2018 was a deluge of revelations regarding data, privacy and security. It was revealed Facebook leveraged user data as both a carrot and a stick with partners. We found out our phones are tracking even more about us than we originally thought. Advertisers realized the metrics they were getting weren’t only misrepresented; they were blatantly false. That barely scratches the surface of all that was revealed last year.
Maybe 2019 will be different.
Users May Not Demand But they Will Reward More Security
Platforms are under more pressure than ever to protect their users, especially as IoT continues to proliferate. Users will balance convenience with security, and in the end will choose security. That means platforms and hardware providers will be under pressure to provide the security. Users may not demand transparency in how their data will be used, but given the digital privacy enlightenment that occurred in 2018, they will reward companies that appear to protect their privacy. 91% of Americans agree that they’ve lost control over how their personal information is collected and used. That sounds like a problem in need of a solution.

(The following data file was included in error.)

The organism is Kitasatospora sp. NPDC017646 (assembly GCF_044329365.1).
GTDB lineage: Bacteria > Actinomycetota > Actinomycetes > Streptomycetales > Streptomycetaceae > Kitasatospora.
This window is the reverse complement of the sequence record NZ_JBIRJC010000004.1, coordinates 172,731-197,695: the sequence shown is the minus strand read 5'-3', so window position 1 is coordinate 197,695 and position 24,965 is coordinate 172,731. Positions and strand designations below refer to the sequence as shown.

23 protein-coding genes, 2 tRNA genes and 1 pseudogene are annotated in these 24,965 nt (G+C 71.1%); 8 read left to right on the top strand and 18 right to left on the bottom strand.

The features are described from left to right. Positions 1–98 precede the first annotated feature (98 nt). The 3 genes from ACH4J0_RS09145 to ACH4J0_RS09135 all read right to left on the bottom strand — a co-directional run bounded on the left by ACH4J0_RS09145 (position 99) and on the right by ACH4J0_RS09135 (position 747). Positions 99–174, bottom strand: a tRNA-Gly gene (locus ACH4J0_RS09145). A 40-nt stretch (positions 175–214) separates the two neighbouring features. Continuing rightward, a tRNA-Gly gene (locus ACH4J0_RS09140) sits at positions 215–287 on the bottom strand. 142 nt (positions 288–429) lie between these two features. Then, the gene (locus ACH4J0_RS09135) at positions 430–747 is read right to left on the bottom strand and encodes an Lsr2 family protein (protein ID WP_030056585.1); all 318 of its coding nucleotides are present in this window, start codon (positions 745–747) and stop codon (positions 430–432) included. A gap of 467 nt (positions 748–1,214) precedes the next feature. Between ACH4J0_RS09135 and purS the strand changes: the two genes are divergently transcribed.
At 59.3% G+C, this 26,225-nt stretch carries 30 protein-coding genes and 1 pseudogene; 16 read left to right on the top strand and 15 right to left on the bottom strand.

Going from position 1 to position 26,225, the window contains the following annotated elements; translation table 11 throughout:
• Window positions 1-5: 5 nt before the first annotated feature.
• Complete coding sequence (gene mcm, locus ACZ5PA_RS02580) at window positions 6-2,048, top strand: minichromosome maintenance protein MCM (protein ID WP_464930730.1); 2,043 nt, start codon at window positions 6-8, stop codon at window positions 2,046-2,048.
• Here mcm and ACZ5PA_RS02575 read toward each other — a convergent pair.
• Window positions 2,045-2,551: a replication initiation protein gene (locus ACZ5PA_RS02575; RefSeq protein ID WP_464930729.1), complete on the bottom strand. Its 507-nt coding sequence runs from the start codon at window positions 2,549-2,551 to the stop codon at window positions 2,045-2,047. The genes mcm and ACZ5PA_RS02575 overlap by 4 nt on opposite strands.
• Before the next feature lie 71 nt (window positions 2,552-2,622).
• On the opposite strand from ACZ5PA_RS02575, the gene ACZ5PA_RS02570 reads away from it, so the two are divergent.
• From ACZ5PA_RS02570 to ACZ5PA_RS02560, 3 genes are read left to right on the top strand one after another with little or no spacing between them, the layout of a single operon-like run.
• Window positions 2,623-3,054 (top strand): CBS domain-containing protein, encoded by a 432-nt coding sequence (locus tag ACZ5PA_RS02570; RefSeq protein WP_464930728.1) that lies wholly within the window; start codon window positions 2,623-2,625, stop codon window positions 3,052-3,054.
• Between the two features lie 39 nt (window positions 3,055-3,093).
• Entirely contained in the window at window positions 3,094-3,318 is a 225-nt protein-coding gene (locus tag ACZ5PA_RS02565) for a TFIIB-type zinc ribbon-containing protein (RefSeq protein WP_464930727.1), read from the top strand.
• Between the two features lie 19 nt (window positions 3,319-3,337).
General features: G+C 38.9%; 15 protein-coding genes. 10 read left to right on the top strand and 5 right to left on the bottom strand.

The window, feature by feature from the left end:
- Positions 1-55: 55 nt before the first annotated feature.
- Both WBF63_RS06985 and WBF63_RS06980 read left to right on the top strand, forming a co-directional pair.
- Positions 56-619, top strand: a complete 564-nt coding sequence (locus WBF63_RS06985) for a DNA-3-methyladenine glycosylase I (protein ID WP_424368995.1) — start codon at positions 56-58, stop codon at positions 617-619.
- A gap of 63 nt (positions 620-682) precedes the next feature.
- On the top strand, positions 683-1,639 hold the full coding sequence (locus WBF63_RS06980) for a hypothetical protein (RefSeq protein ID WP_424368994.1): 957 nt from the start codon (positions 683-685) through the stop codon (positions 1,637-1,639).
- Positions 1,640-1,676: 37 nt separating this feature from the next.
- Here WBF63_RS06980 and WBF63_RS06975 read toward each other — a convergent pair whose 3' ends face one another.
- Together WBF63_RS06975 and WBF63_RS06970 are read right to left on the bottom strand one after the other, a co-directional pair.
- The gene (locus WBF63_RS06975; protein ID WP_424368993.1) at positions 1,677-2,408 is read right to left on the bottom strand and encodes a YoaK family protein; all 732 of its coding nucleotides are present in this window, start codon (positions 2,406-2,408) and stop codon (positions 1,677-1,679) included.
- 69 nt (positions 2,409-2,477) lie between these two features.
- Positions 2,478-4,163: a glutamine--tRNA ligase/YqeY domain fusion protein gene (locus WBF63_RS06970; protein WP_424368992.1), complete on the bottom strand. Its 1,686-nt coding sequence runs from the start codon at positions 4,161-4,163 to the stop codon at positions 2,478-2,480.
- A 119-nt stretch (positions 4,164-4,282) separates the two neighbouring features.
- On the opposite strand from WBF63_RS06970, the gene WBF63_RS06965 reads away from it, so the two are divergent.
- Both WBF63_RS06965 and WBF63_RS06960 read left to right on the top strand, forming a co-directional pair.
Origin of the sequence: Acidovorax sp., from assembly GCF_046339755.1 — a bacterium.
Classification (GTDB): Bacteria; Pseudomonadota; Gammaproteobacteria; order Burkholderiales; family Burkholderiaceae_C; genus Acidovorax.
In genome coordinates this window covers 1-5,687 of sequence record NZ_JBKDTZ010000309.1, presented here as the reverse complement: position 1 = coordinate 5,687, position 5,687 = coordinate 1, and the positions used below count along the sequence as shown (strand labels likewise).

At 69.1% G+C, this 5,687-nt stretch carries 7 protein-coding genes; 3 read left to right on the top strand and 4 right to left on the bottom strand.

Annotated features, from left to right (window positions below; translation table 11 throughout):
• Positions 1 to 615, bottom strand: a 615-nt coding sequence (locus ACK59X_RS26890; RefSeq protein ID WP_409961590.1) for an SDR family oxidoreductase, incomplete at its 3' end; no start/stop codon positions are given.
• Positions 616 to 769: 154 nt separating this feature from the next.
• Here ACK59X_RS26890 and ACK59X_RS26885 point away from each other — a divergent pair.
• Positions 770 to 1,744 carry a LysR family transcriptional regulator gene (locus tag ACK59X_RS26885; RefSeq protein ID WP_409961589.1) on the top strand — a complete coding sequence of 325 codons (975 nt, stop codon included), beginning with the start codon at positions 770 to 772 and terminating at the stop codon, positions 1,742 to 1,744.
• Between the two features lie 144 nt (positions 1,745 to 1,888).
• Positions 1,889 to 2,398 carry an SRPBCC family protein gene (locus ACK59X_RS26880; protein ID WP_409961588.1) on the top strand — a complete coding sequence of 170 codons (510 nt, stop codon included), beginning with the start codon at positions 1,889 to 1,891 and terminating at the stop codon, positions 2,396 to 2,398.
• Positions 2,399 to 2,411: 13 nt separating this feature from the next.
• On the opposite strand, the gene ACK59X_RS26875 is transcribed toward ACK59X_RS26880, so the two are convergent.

Privacy and security can be a point of differentiation at a time where one would be hard pressed to agree that’s been a priority up until this point.
Advertisers Will Not Give Up on Transparency
Brand safety, viewability, ad placement… all of these have been major concerns for advertisers. Because where an ad was run and who saw it has largely been a black box up until this point.
Advertisers are demanding that box be opened, especially as advertising dollars continue to make their way into the digital marketplace. Too many brands have been caught off-guard when they discover their ads ran next to unsavory content. Others have been dismayed to find out that their ads weren’t even shown to real people, leading to waste in advertising budgets.
In 2018, we saw major platforms, most notably Facebook, open themselves up to garnering third-party accreditation from the MRC. This wasn’t something Facebook wanted to do, but it was something Facebook needed to do under increased pressure from those who hold the purse strings. That same pressure will force platforms and ad servers to open up.
Let the Fog of 2018 Be Lifted
2018 revealed a lot (I mean… a lot) of skeletons in closets. And because of that 2019 has the potential to be the exact opposite. The year of opaqueness gives way to the year of clarity between platforms and their users and between advertisers and their partners. That’s my hope at least.